Brabazon’s ‘Ten truths …’: thoughts on no.9

Of all the ‘truths’ in Tara Brabazon’s ‘Ten truths a supervisor will never tell you‘, the one that surprised me the most was no.9: ‘Weekly supervisory meetings are the best pattern.’ I know that my colleagues in Chemistry, and no doubt in other laboratory-based subjects, meet weekly with their supervisees, and see them frequently between those meetings.  But is this a good pattern for the humanities, specifically for English Literature?

I’m not sure it’s a viable pattern.  The Oxford English Faculty handbook currently states that candidates ‘may expect that their supervisor will provide at least two extensive supervision meetings in each term’, and that the candidate will provide a substantial piece of writing towards the thesis each term.  In Oxford, someone in my kind of post — a ‘University Lecturer’ in English — has a normal supervisory load of 6 PhD students, as well as having undergraduate lectures and tutorials to deliver, and usually some involvement in the M.St.  Weekly meetings would represent a significant increase in contact hours.  What would have to give?  Not my own research — there’s never time to do that in term — but more likely the extras such as convening a research seminar.

Even if extra hours were discovered in the working day that would allow weekly meetings, would such a pattern actually be desirable? To hold weekly meetings would be to keep a graduate student in an essentially undergraduate pattern of teaching.  I have some experience of this pattern, acting a supervisor to American doctoral students who have been in Oxford looking after JYA undergraduates.  The meetings reassured me that the doctoral students — both focused and industrious researchers — were putting in the hours in the library, but the written work presented for each meeting tended to be lists and brief notes.  My real concern is that a weekly periodicity might discourage exploratory reading and the kinds of discovery that come serendipitously.  I’m sure my doctoral students could manage to write weekly essays of, say, 3000 words; but I suspect that if they did so they might fall into relatively mechanical ways of doing it; and that even if the material varied from week to week, the argument or the method would remain substantially the same.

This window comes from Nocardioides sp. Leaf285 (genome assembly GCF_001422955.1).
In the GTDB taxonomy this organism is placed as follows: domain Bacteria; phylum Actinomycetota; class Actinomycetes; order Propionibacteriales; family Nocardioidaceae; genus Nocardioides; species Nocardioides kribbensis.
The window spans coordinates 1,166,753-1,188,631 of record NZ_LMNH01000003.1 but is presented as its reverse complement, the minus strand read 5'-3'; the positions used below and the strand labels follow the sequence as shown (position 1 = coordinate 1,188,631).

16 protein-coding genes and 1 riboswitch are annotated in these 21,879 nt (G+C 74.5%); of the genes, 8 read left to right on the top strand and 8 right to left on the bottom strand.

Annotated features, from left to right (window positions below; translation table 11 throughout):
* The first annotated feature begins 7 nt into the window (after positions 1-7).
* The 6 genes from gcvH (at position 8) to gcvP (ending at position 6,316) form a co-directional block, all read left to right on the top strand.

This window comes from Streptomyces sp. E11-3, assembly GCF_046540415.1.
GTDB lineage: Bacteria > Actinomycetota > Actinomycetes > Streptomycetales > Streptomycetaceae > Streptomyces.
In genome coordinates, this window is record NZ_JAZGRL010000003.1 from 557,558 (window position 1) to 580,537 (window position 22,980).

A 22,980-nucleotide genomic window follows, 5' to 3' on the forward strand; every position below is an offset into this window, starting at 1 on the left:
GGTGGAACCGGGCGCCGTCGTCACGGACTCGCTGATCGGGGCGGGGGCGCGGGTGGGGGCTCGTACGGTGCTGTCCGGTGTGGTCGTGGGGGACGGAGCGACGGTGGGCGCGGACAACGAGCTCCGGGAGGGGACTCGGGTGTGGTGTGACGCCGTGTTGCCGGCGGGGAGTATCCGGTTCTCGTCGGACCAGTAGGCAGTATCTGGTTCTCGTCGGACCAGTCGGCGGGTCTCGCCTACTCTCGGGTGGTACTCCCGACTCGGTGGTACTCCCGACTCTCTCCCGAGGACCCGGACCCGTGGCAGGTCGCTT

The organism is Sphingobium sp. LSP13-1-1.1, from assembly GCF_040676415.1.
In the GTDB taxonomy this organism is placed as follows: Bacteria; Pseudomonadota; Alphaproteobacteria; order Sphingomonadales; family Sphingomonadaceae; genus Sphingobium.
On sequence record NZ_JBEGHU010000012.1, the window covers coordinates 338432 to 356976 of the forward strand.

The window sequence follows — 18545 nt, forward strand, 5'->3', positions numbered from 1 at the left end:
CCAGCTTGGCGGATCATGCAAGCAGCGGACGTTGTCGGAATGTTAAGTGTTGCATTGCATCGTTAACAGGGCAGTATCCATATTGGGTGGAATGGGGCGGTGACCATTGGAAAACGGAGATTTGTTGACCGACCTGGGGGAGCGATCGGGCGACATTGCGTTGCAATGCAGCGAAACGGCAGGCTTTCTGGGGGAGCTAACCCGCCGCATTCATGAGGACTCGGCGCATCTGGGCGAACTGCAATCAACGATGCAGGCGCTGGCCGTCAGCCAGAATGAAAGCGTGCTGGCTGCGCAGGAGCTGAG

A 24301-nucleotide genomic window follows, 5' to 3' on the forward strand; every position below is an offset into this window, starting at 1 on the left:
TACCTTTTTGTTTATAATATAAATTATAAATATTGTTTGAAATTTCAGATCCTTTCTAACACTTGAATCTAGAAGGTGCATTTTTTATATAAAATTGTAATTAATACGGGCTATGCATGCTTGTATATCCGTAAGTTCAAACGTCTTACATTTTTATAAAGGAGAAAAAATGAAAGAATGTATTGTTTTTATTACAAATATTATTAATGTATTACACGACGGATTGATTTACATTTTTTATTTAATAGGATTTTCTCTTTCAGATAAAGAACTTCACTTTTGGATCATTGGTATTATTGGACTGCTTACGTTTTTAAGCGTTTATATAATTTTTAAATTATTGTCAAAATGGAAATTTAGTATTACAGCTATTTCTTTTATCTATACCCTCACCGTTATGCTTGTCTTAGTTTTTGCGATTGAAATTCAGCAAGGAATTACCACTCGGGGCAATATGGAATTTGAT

Brabazon justifies weekly supervisions by saying that some postgraduates ‘lack time-management skills and would prefer to be partying, facebooking or tweeting, rather than reading, thinking and writing.’  I’m inclined to think if they’re so completely absorbed in those vices as to be unable to produce written work (or other substantial evidence of progress) every month or so, they shouldn’t be doing postgraduate research.  (My own guess is that postgraduates are far more likely to get distracted from their theses by diligent teaching preparation or by finding new, shinier and more exciting topics; this second one is the bad side of exploratory reading.) Maybe if there’s a crisis a postgraduate will need to be put onto the intensive care regime of weekly meetings; but I wouldn’t see it as a desirable norm.  Postgraduate study should foster time-management skills and scholarly independence; in the Humanities weekly meetings could do the opposite.  A good supervisor will be there for an extra meeting if there’s some sort of crisis in the project, or a practical difficulty with obtaining texts; but he/she will also allow the student space to develop the project and his/her thinking.


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